It’s important to note that this tax-free allowance applies only if the individual passes away before the age of 75, as the Lifetime Savings Death Benefit Allowance (LSDBA) is applicable only until this age. Beyond 75, no specific test applies, and all pension benefits become taxable at the recipient’s marginal income tax rate.

Does Inheritance Tax Apply to Pensions?

A pension typically sits outside your estate for inheritance tax purposes. But, there’s always one, there may be some other taxes you need to consider, such as income tax.

Whatever you leave in your pension could be paid tax-free if:

  • you die before age 75 and you have a Defined Contribution pension pot and
  • rather than taking a lump sum, your beneficiaries use the money to purchase a:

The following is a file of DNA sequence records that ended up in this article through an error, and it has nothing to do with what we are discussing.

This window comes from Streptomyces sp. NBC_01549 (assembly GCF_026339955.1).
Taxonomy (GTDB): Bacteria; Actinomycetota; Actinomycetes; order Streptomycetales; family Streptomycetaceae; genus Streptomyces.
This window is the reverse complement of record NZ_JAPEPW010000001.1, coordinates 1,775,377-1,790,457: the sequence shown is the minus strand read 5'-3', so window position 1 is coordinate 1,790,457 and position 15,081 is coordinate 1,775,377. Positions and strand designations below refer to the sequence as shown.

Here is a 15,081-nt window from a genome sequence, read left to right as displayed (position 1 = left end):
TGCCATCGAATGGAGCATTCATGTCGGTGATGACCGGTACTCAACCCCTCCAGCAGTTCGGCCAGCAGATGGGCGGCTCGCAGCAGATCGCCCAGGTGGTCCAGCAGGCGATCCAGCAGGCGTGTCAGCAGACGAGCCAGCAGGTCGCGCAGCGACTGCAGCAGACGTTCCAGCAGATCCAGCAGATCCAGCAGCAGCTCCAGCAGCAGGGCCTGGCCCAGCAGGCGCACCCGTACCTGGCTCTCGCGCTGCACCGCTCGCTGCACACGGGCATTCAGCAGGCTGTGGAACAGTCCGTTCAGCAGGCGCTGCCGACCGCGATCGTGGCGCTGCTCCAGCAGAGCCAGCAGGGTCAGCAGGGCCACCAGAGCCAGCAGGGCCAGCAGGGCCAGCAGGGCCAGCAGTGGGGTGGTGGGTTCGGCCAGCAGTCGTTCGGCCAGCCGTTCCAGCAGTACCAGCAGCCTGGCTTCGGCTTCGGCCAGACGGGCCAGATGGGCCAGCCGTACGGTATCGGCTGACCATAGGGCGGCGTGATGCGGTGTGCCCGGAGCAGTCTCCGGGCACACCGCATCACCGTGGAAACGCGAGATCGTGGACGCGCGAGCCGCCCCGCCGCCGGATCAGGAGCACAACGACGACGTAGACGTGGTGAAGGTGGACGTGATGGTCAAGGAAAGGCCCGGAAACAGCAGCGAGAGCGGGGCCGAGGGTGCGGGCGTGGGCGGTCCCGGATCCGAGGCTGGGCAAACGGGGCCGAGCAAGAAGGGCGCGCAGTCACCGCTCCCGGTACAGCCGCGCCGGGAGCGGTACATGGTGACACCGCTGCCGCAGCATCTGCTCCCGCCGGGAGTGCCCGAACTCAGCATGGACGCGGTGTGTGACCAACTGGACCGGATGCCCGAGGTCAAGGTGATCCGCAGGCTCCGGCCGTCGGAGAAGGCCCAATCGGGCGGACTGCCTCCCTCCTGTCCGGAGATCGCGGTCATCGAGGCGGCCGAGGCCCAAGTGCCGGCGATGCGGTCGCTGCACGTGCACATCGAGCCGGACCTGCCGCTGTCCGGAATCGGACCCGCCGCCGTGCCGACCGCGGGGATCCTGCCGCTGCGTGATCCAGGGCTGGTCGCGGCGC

• beneficiary’s drawdown pot and keep it invested until they need it, or
  • beneficiary’s annuity if they want to have a guaranteed income.

This can be a big decision for your beneficiaries, so we’d always suggest seeking specialist tax advice.

You may be feeling a bit of information overload with everything we’ve told you here. We get it; pensions can be confusing, especially when it comes to taxes. But that’s where we come in.

At Joslin Rhodes, we’re all about making finance easier to understand. Whether you’re wondering about pension types, tax relief, or how to maximise your benefits, we’ve got your back.

Don’t let confusion hold you back from securing your financial future.

Give us a call today, and let’s unravel the mysteries of pensions together. It’s time to take control of your finances and plan for a brighter tomorrow.Do You Know How Your Pension Is Taxed?

Joslin Rhodes Pension & Retirement Planning – Real Advice, For Real People

Request your free call back

Pop your details below to arrange a call with our local pension & retirement planning advisers  

Related Posts